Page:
CfP POLLEN20 – The Enemy of Kinship & Kinship with the Enemies: Beyond Invasive Species and Ecosystem Services Parasites

Third Biennial Conference of the Political Ecology Network (POLLEN20)
Brighton, United Kingdom
24-26 June 2020

Session organizers

Please send your abstracts by the 21st of November to Karin Ahlberg, Stockholm University (karin.ahlberg@socant.su.se) and Panos Kompatsiaris, Higher School of Economics, Moscow (pkompatsiaris@hse.ru).

Session description

In his book the ‘Metamorphoses of Kinship’ (2011), the anthropologist Maurice Godelier speaks about the transformations and shifts in the kinship structures of modern Western societies. Departing from an understanding of kinship based on blood and reproduction, Godelier argues, modern societies gradually move to more open and extensive kinship networks beyond the confines of the biological contract. For Godelier then, this fluidity/ expansion of kinship relations is expressed in the rise of divorces, same sex partnerships, surrogate pregnancies and generally relations in which the levels of proximities are not necessarily dictated by ‘blood’. The socialization of animals and their increasing placement within human proximities can be seen as part of the same process of expanding kinship structures.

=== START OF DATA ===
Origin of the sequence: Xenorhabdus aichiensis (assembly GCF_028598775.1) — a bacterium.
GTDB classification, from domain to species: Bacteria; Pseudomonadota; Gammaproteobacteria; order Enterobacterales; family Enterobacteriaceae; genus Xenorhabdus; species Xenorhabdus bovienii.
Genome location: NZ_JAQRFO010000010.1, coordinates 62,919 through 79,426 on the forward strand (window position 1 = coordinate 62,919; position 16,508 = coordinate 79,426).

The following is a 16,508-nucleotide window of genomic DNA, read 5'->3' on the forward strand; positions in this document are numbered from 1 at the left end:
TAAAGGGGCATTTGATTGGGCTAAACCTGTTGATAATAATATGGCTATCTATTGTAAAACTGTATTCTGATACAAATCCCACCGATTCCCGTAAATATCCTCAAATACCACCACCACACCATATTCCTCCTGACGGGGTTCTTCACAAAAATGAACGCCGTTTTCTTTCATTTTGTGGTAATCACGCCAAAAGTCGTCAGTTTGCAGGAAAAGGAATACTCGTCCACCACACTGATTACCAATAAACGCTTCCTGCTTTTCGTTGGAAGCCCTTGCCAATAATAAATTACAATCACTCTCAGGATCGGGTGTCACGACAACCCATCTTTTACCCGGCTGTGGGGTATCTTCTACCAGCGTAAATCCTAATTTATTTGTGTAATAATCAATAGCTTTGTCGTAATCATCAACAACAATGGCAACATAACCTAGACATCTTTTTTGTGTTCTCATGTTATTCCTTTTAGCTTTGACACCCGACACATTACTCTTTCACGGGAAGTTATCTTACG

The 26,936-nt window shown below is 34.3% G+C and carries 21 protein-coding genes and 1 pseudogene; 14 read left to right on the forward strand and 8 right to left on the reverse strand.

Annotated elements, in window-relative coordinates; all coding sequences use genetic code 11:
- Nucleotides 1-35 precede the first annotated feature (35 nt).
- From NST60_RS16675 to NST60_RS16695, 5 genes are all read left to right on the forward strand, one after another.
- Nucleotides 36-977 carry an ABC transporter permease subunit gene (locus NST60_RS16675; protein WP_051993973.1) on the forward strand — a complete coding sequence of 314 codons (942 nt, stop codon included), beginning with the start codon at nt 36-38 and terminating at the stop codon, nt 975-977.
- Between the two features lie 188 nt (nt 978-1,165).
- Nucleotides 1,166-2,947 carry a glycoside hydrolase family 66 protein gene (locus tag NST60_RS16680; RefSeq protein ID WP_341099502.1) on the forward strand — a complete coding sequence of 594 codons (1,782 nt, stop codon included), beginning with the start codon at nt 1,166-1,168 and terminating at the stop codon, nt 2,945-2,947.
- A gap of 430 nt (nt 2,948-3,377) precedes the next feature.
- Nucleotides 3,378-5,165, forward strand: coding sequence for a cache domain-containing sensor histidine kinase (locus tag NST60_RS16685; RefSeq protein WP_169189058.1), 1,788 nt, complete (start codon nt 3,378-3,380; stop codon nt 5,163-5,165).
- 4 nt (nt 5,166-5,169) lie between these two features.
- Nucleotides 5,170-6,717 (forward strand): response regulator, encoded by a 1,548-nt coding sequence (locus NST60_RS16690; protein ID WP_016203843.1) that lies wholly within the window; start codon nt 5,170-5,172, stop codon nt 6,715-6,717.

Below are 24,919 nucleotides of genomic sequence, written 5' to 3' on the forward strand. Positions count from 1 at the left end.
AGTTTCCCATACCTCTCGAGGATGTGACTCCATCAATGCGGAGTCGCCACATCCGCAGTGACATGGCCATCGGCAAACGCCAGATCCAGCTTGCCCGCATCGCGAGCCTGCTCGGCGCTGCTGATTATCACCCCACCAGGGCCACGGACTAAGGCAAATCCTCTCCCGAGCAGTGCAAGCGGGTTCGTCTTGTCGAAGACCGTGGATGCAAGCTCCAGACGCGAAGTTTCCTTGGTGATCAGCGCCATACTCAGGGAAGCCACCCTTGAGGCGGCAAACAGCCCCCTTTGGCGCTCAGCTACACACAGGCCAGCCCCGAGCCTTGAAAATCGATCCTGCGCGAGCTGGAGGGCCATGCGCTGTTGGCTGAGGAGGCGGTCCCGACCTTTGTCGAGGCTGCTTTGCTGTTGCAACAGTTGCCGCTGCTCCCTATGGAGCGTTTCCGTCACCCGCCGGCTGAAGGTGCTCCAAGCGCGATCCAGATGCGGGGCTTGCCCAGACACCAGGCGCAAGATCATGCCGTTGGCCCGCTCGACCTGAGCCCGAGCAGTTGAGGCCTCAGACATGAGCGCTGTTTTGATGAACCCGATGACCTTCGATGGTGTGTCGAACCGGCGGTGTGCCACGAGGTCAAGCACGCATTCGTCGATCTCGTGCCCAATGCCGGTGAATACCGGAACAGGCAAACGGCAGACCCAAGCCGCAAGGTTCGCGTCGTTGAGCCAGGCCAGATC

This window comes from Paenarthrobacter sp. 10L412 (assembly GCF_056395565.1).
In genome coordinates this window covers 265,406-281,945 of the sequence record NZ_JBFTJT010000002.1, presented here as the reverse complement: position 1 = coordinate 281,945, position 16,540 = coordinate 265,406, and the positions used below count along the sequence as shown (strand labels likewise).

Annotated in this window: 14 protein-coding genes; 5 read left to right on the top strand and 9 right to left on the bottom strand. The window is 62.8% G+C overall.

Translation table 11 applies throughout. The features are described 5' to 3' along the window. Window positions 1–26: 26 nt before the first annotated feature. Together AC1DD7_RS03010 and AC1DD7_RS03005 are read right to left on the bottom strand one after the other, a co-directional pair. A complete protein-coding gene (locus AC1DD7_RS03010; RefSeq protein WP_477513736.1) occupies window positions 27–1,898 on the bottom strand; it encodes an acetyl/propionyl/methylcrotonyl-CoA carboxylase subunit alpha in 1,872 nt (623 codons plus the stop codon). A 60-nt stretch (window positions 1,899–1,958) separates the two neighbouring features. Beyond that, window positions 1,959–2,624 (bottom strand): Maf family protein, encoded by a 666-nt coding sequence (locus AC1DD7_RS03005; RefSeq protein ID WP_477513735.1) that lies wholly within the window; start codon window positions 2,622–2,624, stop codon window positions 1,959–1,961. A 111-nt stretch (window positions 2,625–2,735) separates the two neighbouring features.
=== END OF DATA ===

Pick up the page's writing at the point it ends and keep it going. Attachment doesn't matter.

With this session we would like to explore and interrogate this opening of kinship networks as it leaks out beyond the human to include animals, microbes and plants, as companions and pets, or simply as entangled codependents of human life and earthly cohabitants. In many ways, the moral mandate for this opening has recently been proposed by several theorists as a question of justice. For instance, from her Species Companion Manifesto in 2003 to her recent Staying with Trouble, Donna Haraway puts forward the idea of ‘making kin’ with non-human others as an ethical imperative based on what Cary Wolfe calls an ‘ethics of compassion’ (2010: 41). Furthermore, Wolfe’s own call for ‘trans-species affinities’ (2010), Timothy  Morton’s call for ‘solidarity’ (2017) or Rosi Braidotti’s call for ‘cross species affection’ (2013) are some of the instances when this ethical mandate for compassion translates to a certain dispensing with the human while kinship networks expand. Yet, other forms of living with the others and through extended codependent networks of life—beyond categories of human exceptionalism, culture over nature, domesticated and wild, free and exploited—have long been practices by indigenous populations as well as other species (MacCormack and Strathern 1980, Ingold 1986, cf. Decola 2013), practices and scholarship that constitute the backbone of these latest trends.